Evolutionary algorithms and synthetic biology for directed evolution: commentary on “on the mapping of genotype to phenotype in evolutionary algorithms” by Peter A. Whigham, Grant Dick, and James Maclaurin
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I rehearse two issues around the commentary of Whigham and colleagues. (1) There really are many more reasons than those given as to why natural evolution cannot reasonably find or select the ‘optimal’ individual. (2) A series of experimental molecular biology programmes, known generically as directed evolution, can use operators and selection schemes that natural evolution cannot. When developed further using the methods of synthetic biology, there are no operators or schemes for in silico evolution that cannot be applied precisely to directed evolution. The issues raised apply only to natural evolution but not to directed evolution.
KeywordsDirected evolution Synthetic biology Navigating search spaces Intelligent operators
The basic thesis of Whigham et al.  is that ‘molecular biology’, by which they actually mean ‘mechanisms of natural evolution’, is a relatively poor guide to the kinds of in silico optimisation problems that are typically the targets of evolutionary algorithms. While I have no disagreement with that high-level sentiment (indeed I have argued that biological genotype-phenotype mapping is entirely analogous to GP !), they do omit some of the chief arguments as to why this is so. They also entirely disregard a very large literature using ‘molecular biology’ that is not ‘natural’ evolution but is aimed at producing (optimising) biological products via a set of processes typically referred to as ‘directed evolution’ (DE). These are therefore the points that I cover. A more extended overview of modern directed evolution may be found in .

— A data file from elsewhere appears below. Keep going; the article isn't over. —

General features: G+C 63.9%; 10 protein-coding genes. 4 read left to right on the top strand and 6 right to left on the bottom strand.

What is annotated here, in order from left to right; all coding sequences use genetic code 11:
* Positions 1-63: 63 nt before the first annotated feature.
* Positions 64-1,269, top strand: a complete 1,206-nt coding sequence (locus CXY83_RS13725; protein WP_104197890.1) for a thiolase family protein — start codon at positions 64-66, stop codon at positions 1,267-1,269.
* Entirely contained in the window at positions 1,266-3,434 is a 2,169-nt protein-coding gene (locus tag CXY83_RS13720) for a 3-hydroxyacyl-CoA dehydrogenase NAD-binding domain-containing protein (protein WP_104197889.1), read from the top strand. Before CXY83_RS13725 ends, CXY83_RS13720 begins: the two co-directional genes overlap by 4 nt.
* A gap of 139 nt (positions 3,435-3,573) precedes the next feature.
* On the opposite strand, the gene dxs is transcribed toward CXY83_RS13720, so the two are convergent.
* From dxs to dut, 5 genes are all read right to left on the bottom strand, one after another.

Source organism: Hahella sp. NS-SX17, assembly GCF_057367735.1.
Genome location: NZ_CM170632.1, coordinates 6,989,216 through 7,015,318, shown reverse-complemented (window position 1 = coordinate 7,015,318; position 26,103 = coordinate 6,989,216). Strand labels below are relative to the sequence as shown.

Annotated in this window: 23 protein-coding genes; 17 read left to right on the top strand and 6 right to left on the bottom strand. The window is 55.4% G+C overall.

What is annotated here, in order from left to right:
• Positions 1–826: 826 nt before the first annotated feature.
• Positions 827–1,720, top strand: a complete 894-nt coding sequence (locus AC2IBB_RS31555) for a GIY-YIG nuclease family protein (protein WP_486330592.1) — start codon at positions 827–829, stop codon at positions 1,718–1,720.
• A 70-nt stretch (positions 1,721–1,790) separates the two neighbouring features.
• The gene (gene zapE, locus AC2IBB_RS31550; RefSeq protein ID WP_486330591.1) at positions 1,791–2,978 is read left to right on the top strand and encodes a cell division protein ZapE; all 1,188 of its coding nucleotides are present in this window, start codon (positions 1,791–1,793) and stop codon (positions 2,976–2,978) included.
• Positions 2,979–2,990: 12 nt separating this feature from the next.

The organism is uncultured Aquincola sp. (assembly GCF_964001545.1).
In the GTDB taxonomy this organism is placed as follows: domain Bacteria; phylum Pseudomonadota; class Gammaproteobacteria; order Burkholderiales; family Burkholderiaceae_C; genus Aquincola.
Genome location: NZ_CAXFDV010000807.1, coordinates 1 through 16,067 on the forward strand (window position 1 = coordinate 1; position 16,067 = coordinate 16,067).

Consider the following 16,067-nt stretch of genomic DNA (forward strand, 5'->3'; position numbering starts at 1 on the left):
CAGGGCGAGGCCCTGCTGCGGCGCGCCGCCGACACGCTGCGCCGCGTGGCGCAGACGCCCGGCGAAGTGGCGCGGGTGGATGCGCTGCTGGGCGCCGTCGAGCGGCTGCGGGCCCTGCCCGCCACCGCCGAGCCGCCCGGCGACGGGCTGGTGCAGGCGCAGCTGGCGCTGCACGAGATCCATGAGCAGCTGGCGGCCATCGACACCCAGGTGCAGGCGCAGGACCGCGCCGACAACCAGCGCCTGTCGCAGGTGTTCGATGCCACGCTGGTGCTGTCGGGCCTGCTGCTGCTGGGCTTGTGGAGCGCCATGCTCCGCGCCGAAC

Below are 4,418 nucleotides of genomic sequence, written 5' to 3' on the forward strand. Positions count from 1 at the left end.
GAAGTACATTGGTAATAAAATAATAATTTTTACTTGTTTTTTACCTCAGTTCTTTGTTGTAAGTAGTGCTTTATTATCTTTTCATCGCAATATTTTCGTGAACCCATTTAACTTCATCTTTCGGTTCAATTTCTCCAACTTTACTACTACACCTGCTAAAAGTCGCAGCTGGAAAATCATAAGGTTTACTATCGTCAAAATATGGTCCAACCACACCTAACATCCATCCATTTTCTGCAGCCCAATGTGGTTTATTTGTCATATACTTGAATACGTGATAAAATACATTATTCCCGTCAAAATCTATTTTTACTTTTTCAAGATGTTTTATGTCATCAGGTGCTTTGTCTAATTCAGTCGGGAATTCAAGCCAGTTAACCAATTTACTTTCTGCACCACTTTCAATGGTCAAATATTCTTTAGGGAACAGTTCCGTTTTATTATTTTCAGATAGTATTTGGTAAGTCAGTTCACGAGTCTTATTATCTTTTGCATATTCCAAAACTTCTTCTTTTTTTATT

2 Why natural evolution is not necessarily ‘optimal’ in the sense of assuming that only the fittest survive
Whigham et al.  listed a series of reasons outlined by Dawkins  as to why this is so. Natural evolution is based on the processes of (i) diversity creation within a population (some or all of whom may interact and breed), (ii) ‘evaluation’ of fitness(es) and (iii) selection. Each of these may contribute to the fact that, even over an arbitrary time, populations do not converge such that they are populated only by individuals of the highest possible fitness for that (nominally unchanging) environment or objective function. Consequently there are many more reasons, at different levels of detail, as to why this is the case. Some include:
Populations are normally not panmictic (where all can breed with all) so global optimality is then impossible.
The size of the search space is so much greater than any population size that no test of optimality (in the NP complete sense) is possible; even 30mers of unmodified DNA have 1018 possible genotypes, which as 5 μm spots each would cover 29 km2 .
When the population size is too small, some individuals who may yet contribute to optimality are simply squeezed out (especially in mutation-only organisms); this is known as Muller’s ratchet (e.g. [6, 7, 8]).
Weak mutation and strong selection (see [9, 10, 11, 12, 13, 14]) is common in many ecosystems, and traps individuals and populations in local minima (or maxima) from which neutral evolution cannot help them escape.
Given that 3/64 codons are stop codons , the required mutation or recombination rates to explore the entire fitness landscape in a sensible time are incompatible with the sustenance of the population, given that most mutations are deleterious .
Non-genetic factors may intervene, e.g. while reproductive fitness is normally selected for, longevity may be preferred for social reasons (grandparents help with childcare, etc.); there is not just one fitness (hence optimality).
At the population level, while selection is based on the offspring more than the parents, simple stochastic events may blur the link between selection and fitness.
For all kinds of reasons, selection is likely to (and does ) favour a differentiated population.